Alberto Moreno, a U.S. Forest Service supervisory forester, stands in the Spin Ghar Mountain range at the border of Afghanistan and Pakistan by the Khyber Pass. (Photo courtesy Alberto Moreno)
On the morning of Sept. 11, 2001, sitting in a small Cessna about to go airborne, the pilot suddenly slowed the plane and aborted the takeoff. He said he had received orders that all flights had been grounded and that any airplanes that did not comply would be shot down by the Air Force.
The United States was under attack.
At the time, my job had been with the Arkansas Forest Inventory and Analysis survey program monitoring plots on the Mississippi Delta. I spent the rest of that day tracking my crews working in the field, and like the rest of the world, tried to comprehend the events as they unfolded. Read more »
Smithsonian Institution National Museum of Natural History Research Scientist and Manger in the Feather Identification Lab Dr. Carla Dove, U.S. Department of Agriculture (USDA) Animal Plant Health Inspection Service (APHIS) Wildlife Biologists Keel Price and George Graves look over a sample of the birds in the Smithsonian collection on Tuesday, Mar. 19, 2013. USDA photo by Anson Eaglin.
In March, I enjoyed welcoming home two USDA Animal and Plant Health Inspection Service employees from 18-week tours of duty in Afghanistan. There they devoted long days using their wildlife expertise to reduce aircraft hazards to American and coalition aircraft at Bagram Airbase and Kandahar Airfield. It was my honor to help recognize them for their service from November 2012 to March 2013. Read more »
Minnesota soybean farmers and representatives from the Albert Lea Seed House, the American Soybean Association’s (ASA) World Initiative for Soy in Human Health (WISHH) and Minnesota-based Shelter for Life International gather in Minnesota before the soybean seeds depart for Afghanistan. The shipment is part of the Foreign Agricultural Service’s (FAS) Food for Progress Program and will provide Afghan farmers with 68.5 metric tons of early maturing soybean seeds to plant. (Photo by Dan Lemke, Minnesota Soybean Research and Promotion Council)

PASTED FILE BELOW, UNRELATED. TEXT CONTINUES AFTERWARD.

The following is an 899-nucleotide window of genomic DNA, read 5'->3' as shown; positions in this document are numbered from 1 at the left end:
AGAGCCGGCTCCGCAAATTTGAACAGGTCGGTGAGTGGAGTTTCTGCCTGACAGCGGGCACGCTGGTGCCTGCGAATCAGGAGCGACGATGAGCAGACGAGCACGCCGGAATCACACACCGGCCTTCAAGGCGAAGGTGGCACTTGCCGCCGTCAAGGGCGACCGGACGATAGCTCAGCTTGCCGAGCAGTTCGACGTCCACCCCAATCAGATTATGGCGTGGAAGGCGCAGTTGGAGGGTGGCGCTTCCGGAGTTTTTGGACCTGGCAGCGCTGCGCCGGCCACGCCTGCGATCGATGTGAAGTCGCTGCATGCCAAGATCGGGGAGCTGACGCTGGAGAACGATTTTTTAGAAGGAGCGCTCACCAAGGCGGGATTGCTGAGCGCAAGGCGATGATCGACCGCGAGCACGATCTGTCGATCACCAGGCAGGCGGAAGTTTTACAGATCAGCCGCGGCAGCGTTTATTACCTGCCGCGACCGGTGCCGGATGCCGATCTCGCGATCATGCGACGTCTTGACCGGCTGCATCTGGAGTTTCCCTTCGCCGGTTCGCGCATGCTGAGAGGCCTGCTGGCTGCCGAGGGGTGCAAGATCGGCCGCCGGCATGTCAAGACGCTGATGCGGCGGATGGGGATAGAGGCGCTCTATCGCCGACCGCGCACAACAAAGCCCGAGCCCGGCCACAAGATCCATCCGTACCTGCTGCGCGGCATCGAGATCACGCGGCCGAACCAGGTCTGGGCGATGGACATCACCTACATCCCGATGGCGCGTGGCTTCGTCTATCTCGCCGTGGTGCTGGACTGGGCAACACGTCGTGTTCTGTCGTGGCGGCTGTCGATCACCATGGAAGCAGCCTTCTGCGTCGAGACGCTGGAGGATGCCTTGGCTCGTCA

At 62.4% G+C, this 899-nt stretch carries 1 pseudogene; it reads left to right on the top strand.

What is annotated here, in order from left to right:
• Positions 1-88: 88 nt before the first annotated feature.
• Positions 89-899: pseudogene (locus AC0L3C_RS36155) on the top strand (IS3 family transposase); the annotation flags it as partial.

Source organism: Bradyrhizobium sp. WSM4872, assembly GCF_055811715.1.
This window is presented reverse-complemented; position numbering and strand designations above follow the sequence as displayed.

Minnesota soybean farmers recently gathered at a local seed house to witness final preparations for a shipment of U.S. soybean seeds about to make a 7,000-mile journey to Afghanistan. The shipment is part of the Foreign Agricultural Service’s (FAS) Food for Progress Program and will provide subsistence farmers in Afghanistan with 68.5 metric tons of early maturing soybean seeds to plant. Read more »
A USDA People’s Garden outreach coordinator gives a tour of the garden to visiting Afghan Borlaug Fellows during their visit to USDA for the Borlaug program’s executive management training. The fellows spent a few days in the Washington D.C. area before visiting Washington State University in Pullman, Wash., where they learned how the U.S. land grant university system conducts research and brings new technologies to agricultural producers and agribusinesses. (Photo by Erin Tindell, Foreign Agricultural Service)
With 80 percent of Afghanistan’s population involved in farming, herding or both, agriculture is the main driver of the Afghan economy. However, only 12 percent of the country’s total land is arable and less than six percent is currently cultivated. Since 2003, the U.S. government has been working alongside Afghans to help restore the country’s once vibrant agricultural sector. Read more »
USDA agricultural advisors, members of the Wisconsin National Guard and members of the 401st Civil Affairs Battalion learn about irrigation techniques used in Afghanistan while participating in Agricultural Development for Afghanistan Pre-deployment Training (ADAPT) in San Luis Obispo, Calif. from Dec. 12-16. The week-long course taught the students about farming practices currently used in Afghanistan and ways to help improve efficiency and increase production. Photo by Ryan Brewster, USDA’s Foreign Agricultural Service
This year, USDA helped create and is funding a standardized training course for individuals going to Afghanistan to support agricultural revitalization efforts. Read more »
Patrick Broyles, a U.S. Department of Agriculture employee, cleans a locally grown potato Dec. 18, 2008, during a visit to a new irrigation project in Muehlah, Iraq. (U.S. Navy photo by Petty Officer 1st Class Wendy Wyman/Released)
Since 2003, more than 200 U.S. Department of Agriculture (USDA) employees have sacrificed months – sometimes years – away from loved ones to live and work in war zones, voluntarily lending their skills and knowledge toward the betterment of people halfway around the world.
On Monday, Agriculture Secretary Tom Vilsack honored nearly 70 of these men and women, all of whom have returned from serving as agricultural experts in Iraq or Afghanistan in the past year. These employees hail from across the United States and represent several different USDA offices and agencies. In their roles as agricultural advisors, they have worked side-by-side with everyone from top officials with Iraq and Afghanistan’s ministries of agriculture to the U.S. military, from farmers, ranchers and students to widows and children. Read more »